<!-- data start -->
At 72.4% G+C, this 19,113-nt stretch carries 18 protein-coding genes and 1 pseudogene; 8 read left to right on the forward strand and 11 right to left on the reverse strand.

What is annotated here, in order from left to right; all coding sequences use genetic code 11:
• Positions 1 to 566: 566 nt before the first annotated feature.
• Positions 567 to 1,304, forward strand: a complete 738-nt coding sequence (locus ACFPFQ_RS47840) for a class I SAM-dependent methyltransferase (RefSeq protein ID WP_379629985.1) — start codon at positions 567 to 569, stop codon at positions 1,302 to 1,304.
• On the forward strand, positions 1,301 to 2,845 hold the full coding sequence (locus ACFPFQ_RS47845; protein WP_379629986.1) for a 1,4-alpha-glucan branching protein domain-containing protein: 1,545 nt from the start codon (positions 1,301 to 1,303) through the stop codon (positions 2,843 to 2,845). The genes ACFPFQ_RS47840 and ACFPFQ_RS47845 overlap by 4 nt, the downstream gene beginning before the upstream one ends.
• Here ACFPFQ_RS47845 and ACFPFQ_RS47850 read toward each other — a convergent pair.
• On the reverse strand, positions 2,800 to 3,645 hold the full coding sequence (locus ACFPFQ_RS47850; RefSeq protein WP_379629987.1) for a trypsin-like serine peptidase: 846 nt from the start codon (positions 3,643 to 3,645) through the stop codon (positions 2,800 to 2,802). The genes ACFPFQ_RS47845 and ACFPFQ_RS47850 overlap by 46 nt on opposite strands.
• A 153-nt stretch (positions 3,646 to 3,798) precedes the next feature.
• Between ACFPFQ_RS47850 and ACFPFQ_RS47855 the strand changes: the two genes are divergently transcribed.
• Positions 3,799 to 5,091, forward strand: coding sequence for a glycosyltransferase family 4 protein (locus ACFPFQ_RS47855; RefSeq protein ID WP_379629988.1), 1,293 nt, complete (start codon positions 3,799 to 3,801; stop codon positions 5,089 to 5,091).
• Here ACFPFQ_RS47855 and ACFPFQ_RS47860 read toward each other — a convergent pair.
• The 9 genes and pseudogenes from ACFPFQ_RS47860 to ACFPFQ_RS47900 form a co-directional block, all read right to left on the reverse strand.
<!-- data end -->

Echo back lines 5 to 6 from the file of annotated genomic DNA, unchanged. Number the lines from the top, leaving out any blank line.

• On the forward strand, positions 1,301 to 2,845 hold the full coding sequence (locus ACFPFQ_RS47845; protein WP_379629986.1) for a 1,4-alpha-glucan branching protein domain-containing protein: 1,545 nt from the start codon (positions 1,301 to 1,303) through the stop codon (positions 2,843 to 2,845). The genes ACFPFQ_RS47840 and ACFPFQ_RS47845 overlap by 4 nt, the downstream gene beginning before the upstream one ends.
• Here ACFPFQ_RS47845 and ACFPFQ_RS47850 read toward each other — a convergent pair.